Shellfish farming thriving in Virginia waters

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GLOUCESTER POINT—Virginia’s shellfish growers should be happy as clams this year. That’s because the Virginia Institute of Marine Science’s July 2018 Virginia Shellfish Aquaculture Situation and Outlook Report said the state’s aquaculture industry is thriving.

Hatchery oyster production is expected to be almost 42 million oysters this year, which is 8 percent higher than in 2017. Additionally, another 43,500 bushels of oysters produced outside of hatcheries is anticipated this year.  Clam production is predicted to rise 23 percent to 377 million clams.

Virginia clam and oyster growers range from hobbyists to major aquaculture operations, and all are hoping for a good year since harvest season begins in September.

“We’re going full bore right now,” shared Robert Bloxom Jr., an Accomack County Farm Bureau member who raises oysters on the Eastern Shore. “The seed that I got from Cherrystone Aquafarms this year was fantastic, the weather has been great and water temperatures have been lower than normal. It’s been a great growing season.”

Bloxom and his family started raising oysters as a hobby on the seaside of the Eastern Shore in the early ‘90s and discovered he had a knack for it.

“I finally admitted about four or five years ago that it’s a hobby that actually pays for itself,” Bloxom said. “Yes, I do spend quite a bit of time on the water, playing with oysters. It’s like farming. Not every year is great. When it’s good, it’s good; when its bad, it’s bad. You’re dealing with live animals and nature.”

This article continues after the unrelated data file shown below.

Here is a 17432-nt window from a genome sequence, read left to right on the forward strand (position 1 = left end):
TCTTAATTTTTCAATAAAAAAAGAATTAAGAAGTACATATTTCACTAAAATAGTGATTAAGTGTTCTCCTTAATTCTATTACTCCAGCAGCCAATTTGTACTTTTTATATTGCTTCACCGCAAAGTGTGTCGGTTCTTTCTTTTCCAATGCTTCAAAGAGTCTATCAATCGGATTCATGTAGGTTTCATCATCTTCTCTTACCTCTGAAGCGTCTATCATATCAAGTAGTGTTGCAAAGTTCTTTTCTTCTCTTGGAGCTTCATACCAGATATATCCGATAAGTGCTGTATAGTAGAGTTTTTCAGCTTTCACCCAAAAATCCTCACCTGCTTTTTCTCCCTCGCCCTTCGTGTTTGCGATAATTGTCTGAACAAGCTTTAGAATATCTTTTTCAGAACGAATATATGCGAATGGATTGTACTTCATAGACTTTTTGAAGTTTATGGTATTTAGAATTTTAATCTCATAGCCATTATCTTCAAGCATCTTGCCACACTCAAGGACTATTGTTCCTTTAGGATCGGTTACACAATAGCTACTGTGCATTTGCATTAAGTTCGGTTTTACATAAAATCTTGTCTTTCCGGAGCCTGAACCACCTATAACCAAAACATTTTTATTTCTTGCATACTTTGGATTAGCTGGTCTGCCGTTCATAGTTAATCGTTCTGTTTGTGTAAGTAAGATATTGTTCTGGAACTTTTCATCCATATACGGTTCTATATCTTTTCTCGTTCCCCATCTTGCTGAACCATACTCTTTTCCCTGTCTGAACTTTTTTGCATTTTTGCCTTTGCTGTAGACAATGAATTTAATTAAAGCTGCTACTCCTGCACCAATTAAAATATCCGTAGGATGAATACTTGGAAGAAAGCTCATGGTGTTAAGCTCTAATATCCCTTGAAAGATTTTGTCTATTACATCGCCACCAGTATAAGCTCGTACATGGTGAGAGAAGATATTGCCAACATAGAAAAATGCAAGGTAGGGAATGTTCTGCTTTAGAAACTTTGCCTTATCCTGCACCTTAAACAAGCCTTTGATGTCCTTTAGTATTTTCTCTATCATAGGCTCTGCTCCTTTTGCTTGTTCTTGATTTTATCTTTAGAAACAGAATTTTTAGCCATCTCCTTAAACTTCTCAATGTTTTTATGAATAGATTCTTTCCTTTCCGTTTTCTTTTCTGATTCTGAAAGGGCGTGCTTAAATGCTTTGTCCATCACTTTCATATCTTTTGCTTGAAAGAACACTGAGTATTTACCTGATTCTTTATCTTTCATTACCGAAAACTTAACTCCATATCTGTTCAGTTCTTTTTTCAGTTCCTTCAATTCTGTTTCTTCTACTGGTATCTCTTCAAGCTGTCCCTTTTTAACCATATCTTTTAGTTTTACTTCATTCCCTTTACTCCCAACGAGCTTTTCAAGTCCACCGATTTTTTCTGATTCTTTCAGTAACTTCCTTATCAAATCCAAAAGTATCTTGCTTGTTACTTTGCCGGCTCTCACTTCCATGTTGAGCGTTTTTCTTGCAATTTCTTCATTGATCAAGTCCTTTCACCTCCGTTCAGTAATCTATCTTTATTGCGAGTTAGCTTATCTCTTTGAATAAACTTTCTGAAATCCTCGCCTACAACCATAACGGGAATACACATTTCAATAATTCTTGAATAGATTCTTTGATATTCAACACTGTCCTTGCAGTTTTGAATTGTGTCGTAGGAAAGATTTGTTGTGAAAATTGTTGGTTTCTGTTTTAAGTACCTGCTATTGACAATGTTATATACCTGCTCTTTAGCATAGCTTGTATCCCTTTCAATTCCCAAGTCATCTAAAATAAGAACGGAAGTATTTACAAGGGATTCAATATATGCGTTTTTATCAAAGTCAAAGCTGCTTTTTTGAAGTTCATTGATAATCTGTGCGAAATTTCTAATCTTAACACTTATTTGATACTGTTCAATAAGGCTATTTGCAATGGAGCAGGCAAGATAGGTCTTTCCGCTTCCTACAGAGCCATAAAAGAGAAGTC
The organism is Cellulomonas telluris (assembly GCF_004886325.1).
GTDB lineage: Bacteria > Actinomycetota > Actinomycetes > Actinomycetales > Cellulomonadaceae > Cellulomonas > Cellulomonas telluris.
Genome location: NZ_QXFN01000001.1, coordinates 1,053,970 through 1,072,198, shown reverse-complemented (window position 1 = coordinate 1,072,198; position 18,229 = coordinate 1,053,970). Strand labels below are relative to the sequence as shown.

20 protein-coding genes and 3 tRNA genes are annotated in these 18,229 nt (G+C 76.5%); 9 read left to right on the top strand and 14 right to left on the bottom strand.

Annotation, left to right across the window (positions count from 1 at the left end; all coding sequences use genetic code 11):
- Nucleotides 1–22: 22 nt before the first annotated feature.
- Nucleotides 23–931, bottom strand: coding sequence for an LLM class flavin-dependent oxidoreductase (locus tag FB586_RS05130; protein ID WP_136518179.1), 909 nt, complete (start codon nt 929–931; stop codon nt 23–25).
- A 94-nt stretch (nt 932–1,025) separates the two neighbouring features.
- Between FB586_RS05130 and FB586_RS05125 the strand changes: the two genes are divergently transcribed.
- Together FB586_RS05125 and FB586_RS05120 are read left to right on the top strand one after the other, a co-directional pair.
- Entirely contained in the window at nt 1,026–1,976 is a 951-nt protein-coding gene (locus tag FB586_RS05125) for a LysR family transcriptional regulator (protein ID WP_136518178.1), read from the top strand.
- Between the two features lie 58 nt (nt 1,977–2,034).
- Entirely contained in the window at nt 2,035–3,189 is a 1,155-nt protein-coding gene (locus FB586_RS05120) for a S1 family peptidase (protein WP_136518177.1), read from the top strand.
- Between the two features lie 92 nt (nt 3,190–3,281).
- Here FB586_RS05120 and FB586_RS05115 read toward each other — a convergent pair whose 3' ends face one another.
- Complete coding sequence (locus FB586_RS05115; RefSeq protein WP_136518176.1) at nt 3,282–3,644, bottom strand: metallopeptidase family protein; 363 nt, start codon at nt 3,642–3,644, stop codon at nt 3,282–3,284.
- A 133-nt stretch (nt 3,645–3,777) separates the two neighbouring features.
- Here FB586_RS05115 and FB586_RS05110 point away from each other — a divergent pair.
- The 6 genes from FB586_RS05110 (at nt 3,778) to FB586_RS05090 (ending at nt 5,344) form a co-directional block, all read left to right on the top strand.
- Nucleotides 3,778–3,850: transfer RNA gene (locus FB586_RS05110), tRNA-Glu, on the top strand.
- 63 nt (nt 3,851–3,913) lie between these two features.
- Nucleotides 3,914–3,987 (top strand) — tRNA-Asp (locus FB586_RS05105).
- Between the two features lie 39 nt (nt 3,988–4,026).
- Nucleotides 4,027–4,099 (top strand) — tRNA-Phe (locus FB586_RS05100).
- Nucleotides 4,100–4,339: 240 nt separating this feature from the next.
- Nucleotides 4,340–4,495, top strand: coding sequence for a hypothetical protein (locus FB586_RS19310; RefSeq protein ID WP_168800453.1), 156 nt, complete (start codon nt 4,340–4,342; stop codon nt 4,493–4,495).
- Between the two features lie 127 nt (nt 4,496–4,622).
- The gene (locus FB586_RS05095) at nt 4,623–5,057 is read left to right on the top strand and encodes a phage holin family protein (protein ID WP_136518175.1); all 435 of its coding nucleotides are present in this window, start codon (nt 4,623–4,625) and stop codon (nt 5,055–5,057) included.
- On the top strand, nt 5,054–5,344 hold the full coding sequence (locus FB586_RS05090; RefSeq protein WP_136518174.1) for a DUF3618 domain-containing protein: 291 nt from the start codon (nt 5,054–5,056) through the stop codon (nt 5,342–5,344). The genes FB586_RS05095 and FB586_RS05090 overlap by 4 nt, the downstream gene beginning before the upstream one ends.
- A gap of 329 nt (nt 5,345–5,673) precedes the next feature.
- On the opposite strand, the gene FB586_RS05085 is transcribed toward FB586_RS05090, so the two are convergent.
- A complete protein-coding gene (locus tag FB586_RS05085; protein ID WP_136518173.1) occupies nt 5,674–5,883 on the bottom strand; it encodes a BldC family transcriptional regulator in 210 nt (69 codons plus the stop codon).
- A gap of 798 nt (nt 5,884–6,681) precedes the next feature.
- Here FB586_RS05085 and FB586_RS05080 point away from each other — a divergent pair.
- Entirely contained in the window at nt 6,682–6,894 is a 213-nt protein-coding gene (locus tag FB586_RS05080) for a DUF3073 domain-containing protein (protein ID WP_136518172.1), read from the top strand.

While he used to sell his oysters directly to buyers, Bloxom now raises them under an agreement with Cherrystone. The company provides the oyster seed and sells the final product, and he handles production in the seaside waters adjacent to his land.

In 2017 the farm gate value for Virginia shellfish products was calculated to be $53.4 million, with $37.5 million from hard clams and $15.9 million from marketing oysters. Virginia is No. 1 in the U.S. for hard clam production, and first on the East Coast for oyster production. The 2018 outlook survey predicts future growth in Virginia’s oyster industry, although that is not necessarily good news, Bloxom said.

“When more people get in it, there’s more competition for Eastern Shore oysters,” he explained. “While I feel confident that my oysters will bring a premium price because of my location, oyster growing is not for the faint of heart. Lots of factors like bad weather, disease and all can hit your crop. But I find it interesting and fun.”

Media: Contact Bloxom at 757-710-2360 or Karen Hudson, VIMS shellfish aquaculture specialist, at 804-684-7742.

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